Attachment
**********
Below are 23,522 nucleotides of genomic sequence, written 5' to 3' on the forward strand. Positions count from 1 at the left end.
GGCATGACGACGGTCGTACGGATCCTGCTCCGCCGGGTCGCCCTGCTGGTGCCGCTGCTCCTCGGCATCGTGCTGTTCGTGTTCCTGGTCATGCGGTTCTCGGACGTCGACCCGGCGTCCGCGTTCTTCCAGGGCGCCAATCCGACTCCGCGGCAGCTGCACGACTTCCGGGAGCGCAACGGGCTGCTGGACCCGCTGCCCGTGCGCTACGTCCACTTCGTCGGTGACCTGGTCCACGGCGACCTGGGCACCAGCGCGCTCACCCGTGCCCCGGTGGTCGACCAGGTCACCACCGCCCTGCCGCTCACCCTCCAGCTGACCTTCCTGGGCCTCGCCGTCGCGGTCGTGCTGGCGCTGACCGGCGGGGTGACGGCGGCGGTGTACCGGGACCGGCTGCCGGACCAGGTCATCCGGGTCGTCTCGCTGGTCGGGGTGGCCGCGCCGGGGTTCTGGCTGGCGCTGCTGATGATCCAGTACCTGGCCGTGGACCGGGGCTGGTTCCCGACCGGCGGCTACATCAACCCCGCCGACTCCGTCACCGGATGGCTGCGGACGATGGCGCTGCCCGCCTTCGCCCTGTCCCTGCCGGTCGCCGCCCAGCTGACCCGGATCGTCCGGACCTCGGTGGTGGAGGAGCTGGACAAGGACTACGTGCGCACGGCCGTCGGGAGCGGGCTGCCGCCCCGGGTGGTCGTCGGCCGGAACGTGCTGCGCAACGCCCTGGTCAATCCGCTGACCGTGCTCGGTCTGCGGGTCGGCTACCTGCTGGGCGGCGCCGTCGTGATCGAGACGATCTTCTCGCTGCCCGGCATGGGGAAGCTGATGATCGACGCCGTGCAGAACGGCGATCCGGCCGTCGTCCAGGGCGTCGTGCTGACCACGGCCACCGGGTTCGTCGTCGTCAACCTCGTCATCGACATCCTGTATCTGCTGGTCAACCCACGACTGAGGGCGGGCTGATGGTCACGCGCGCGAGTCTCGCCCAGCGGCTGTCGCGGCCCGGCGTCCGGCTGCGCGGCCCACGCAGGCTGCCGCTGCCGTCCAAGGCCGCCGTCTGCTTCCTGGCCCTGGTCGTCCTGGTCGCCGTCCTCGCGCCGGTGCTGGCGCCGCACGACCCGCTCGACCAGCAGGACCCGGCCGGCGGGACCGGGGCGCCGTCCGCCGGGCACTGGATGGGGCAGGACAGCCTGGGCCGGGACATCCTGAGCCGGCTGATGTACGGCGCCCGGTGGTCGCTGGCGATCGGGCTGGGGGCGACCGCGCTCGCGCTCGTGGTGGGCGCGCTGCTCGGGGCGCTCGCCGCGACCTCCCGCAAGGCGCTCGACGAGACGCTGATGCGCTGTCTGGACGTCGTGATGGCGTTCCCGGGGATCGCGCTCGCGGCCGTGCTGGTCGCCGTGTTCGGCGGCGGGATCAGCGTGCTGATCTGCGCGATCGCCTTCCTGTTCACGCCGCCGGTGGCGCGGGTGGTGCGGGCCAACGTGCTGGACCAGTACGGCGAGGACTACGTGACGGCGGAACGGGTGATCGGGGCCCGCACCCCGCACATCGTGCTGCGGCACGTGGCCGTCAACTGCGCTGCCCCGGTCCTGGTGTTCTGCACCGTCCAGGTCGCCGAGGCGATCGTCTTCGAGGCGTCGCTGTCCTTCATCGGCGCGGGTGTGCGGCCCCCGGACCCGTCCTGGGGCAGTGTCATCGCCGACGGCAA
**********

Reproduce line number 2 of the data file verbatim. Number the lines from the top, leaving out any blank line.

GGCATGACGACGGTCGTACGGATCCTGCTCCGCCGGGTCGCCCTGCTGGTGCCGCTGCTCCTCGGCATCGTGCTGTTCGTGTTCCTGGTCATGCGGTTCTCGGACGTCGACCCGGCGTCCGCGTTCTTCCAGGGCGCCAATCCGACTCCGCGGCAGCTGCACGACTTCCGGGAGCGCAACGGGCTGCTGGACCCGCTGCCCGTGCGCTACGTCCACTTCGTCGGTGACCTGGTCCACGGCGACCTGGGCACCAGCGCGCTCACCCGTGCCCCGGTGGTCGACCAGGTCACCACCGCCCTGCCGCTCACCCTCCAGCTGACCTTCCTGGGCCTCGCCGTCGCGGTCGTGCTGGCGCTGACCGGCGGGGTGACGGCGGCGGTGTACCGGGACCGGCTGCCGGACCAGGTCATCCGGGTCGTCTCGCTGGTCGGGGTGGCCGCGCCGGGGTTCTGGCTGGCGCTGCTGATGATCCAGTACCTGGCCGTGGACCGGGGCTGGTTCCCGACCGGCGGCTACATCAACCCCGCCGACTCCGTCACCGGATGGCTGCGGACGATGGCGCTGCCCGCCTTCGCCCTGTCCCTGCCGGTCGCCGCCCAGCTGACCCGGATCGTCCGGACCTCGGTGGTGGAGGAGCTGGACAAGGACTACGTGCGCACGGCCGTCGGGAGCGGGCTGCCGCCCCGGGTGGTCGTCGGCCGGAACGTGCTGCGCAACGCCCTGGTCAATCCGCTGACCGTGCTCGGTCTGCGGGTCGGCTACCTGCTGGGCGGCGCCGTCGTGATCGAGACGATCTTCTCGCTGCCCGGCATGGGGAAGCTGATGATCGACGCCGTGCAGAACGGCGATCCGGCCGTCGTCCAGGGCGTCGTGCTGACCACGGCCACCGGGTTCGTCGTCGTCAACCTCGTCATCGACATCCTGTATCTGCTGGTCAACCCACGACTGAGGGCGGGCTGATGGTCACGCGCGCGAGTCTCGCCCAGCGGCTGTCGCGGCCCGGCGTCCGGCTGCGCGGCCCACGCAGGCTGCCGCTGCCGTCCAAGGCCGCCGTCTGCTTCCTGGCCCTGGTCGTCCTGGTCGCCGTCCTCGCGCCGGTGCTGGCGCCGCACGACCCGCTCGACCAGCAGGACCCGGCCGGCGGGACCGGGGCGCCGTCCGCCGGGCACTGGATGGGGCAGGACAGCCTGGGCCGGGACATCCTGAGCCGGCTGATGTACGGCGCCCGGTGGTCGCTGGCGATCGGGCTGGGGGCGACCGCGCTCGCGCTCGTGGTGGGCGCGCTGCTCGGGGCGCTCGCCGCGACCTCCCGCAAGGCGCTCGACGAGACGCTGATGCGCTGTCTGGACGTCGTGATGGCGTTCCCGGGGATCGCGCTCGCGGCCGTGCTGGTCGCCGTGTTCGGCGGCGGGATCAGCGTGCTGATCTGCGCGATCGCCTTCCTGTTCACGCCGCCGGTGGCGCGGGTGGTGCGGGCCAACGTGCTGGACCAGTACGGCGAGGACTACGTGACGGCGGAACGGGTGATCGGGGCCCGCACCCCGCACATCGTGCTGCGGCACGTGGCCGTCAACTGCGCTGCCCCGGTCCTGGTGTTCTGCACCGTCCAGGTCGCCGAGGCGATCGTCTTCGAGGCGTCGCTGTCCTTCATCGGCGCGGGTGTGCGGCCCCCGGACCCGTCCTGGGGCAGTGTCATCGCCGACGGCAA